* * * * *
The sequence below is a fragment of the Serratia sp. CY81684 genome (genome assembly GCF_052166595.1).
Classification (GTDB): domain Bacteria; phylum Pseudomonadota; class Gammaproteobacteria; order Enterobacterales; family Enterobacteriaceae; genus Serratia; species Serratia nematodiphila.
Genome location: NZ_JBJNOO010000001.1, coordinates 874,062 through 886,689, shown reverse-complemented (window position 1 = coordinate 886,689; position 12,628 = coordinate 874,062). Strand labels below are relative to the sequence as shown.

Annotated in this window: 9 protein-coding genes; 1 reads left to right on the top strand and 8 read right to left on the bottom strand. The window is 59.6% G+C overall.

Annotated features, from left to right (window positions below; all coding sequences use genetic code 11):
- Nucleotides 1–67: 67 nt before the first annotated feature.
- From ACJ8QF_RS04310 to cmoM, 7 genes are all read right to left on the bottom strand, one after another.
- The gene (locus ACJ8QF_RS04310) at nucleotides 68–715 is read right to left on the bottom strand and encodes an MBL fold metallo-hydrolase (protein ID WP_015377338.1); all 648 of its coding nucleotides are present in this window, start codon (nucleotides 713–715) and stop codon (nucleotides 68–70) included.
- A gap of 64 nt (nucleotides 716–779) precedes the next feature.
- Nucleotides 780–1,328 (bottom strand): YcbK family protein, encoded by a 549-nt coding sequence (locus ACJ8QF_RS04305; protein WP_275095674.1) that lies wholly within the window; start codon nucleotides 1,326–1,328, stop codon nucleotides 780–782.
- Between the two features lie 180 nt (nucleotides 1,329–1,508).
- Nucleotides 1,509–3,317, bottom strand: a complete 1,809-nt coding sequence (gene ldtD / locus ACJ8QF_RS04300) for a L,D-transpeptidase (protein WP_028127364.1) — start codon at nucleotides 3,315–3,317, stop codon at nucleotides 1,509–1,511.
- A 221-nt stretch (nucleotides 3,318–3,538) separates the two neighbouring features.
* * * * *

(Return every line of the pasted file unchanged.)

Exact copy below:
The sequence below is a fragment of the Serratia sp. CY81684 genome (genome assembly GCF_052166595.1).
Classification (GTDB): domain Bacteria; phylum Pseudomonadota; class Gammaproteobacteria; order Enterobacterales; family Enterobacteriaceae; genus Serratia; species Serratia nematodiphila.
Genome location: NZ_JBJNOO010000001.1, coordinates 874,062 through 886,689, shown reverse-complemented (window position 1 = coordinate 886,689; position 12,628 = coordinate 874,062). Strand labels below are relative to the sequence as shown.

Annotated in this window: 9 protein-coding genes; 1 reads left to right on the top strand and 8 read right to left on the bottom strand. The window is 59.6% G+C overall.

Annotated features, from left to right (window positions below; all coding sequences use genetic code 11):
- Nucleotides 1–67: 67 nt before the first annotated feature.
- From ACJ8QF_RS04310 to cmoM, 7 genes are all read right to left on the bottom strand, one after another.
- The gene (locus ACJ8QF_RS04310) at nucleotides 68–715 is read right to left on the bottom strand and encodes an MBL fold metallo-hydrolase (protein ID WP_015377338.1); all 648 of its coding nucleotides are present in this window, start codon (nucleotides 713–715) and stop codon (nucleotides 68–70) included.
- A gap of 64 nt (nucleotides 716–779) precedes the next feature.
- Nucleotides 780–1,328 (bottom strand): YcbK family protein, encoded by a 549-nt coding sequence (locus ACJ8QF_RS04305; protein WP_275095674.1) that lies wholly within the window; start codon nucleotides 1,326–1,328, stop codon nucleotides 780–782.
- Between the two features lie 180 nt (nucleotides 1,329–1,508).
- Nucleotides 1,509–3,317, bottom strand: a complete 1,809-nt coding sequence (gene ldtD / locus ACJ8QF_RS04300) for a L,D-transpeptidase (protein WP_028127364.1) — start codon at nucleotides 3,315–3,317, stop codon at nucleotides 1,509–1,511.
- A 221-nt stretch (nucleotides 3,318–3,538) separates the two neighbouring features.